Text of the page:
Tease out if it’s also a histamine issue. If you react to fermented foods, it could also mean histamine dysregulation, which can be common with both SIBO and fungal overgrowths. You may have noticed that the list of foods above is quite similar to foods that contain a lot of histamine. Test again with distilled vinegar or fresh lemon juice, both of which are high in histamine but not in yeast or molds. For more on this, read or listen to my full interview on histamine intolerance and sibo.
Watch cross-reactivity with other food groups. If you develop an immune resistance or allergy to candida those anti-bodies can cross-react with the gluten protein. Other things to avoid if you’re trying to reduce your yeast symptoms: all sweeteners, eggs, soy, and corn.
Or better yet, do a full elimination diet to find your triggers (more on how to do an elimination diet here).
Keep whole grains in your diet if you tolerate them. Many candida diets on the internet will say to eliminate all starches and starchy vegetables, but this may not be necessary for SIFO.[iv]
“White rice is going to have less mold than if you’re eating a flour product that’s been ground up and has been sitting on the shelf for a while,” says Dr. Ami Kapadia, who specializes in SIFO in her practice. “There’s been studies that show, if you remove all starches, fungi can start to feed on other food groups.”
You can read the transcript from my full interview with Dr. Kapadia on the SIBO Candida connection here.
Look at nutrient deficiencies. Low magnesium, B vitamins, vitamin A, zinc, essential fatty acids, iron, biotin and folate have all been associated with yeast-related problems.
Check for co-infections. Tick-borne illnesses like Lyme and environmental toxins can affect our immune system’s tolerance and overall gut health. Parasites are another biggie.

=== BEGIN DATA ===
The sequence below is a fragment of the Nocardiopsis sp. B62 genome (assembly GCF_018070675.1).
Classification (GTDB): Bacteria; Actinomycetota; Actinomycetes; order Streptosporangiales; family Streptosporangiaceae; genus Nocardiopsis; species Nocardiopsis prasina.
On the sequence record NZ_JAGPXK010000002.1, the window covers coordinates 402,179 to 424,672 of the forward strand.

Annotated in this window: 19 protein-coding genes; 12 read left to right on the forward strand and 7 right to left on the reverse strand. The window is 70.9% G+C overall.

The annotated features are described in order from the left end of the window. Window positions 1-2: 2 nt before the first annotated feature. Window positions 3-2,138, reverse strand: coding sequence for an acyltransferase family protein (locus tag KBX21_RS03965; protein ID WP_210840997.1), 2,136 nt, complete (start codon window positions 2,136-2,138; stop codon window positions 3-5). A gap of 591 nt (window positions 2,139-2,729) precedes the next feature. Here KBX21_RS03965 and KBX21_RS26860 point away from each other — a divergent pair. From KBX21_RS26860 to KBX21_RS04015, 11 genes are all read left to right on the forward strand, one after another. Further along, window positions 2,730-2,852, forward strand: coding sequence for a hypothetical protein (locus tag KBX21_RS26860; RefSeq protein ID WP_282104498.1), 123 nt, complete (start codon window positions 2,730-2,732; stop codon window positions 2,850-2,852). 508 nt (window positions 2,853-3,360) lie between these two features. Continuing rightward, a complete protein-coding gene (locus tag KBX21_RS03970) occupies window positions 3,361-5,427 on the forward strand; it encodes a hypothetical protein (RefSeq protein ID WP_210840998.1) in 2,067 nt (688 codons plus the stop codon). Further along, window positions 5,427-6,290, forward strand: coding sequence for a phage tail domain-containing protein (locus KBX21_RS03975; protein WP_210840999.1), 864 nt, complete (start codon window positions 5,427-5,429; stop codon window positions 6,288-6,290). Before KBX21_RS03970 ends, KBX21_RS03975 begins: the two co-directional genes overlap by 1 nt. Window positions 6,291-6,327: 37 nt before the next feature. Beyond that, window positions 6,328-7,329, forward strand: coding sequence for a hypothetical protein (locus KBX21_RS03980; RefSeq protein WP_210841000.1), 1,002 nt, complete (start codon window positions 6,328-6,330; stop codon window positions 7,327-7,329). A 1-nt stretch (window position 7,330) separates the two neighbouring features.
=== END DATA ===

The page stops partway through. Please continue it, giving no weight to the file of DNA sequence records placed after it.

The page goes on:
Pay attention to die-off. If someone has a strong reaction to anti-fungal agents (like those found in many compound herbal protocols for SIBO) that might be a tip off that the immune system is no longer tolerating those organisms.
Be careful of environmental mold. There are studies that show if you have Candida colonization, you can become more prone to develop an environmental mold allergy.[v] If you live in a building with prior water damage, it could elicit an immune system response if you are susceptible. Mold toxins in your home might also be contributing to SIBO since it can affect bile production and tinker with the nervous system. Find a trustworthy environmental consultant in your area if you suspect mold is an issue in your home. You may also want to take on a protocol to detox your liver naturally.
Find ways to reduce symptoms beyond diet. My round-up of the best SIBO supplements has plenty of options that are also candida friendly and can help battle bloating, gas, constipation and more.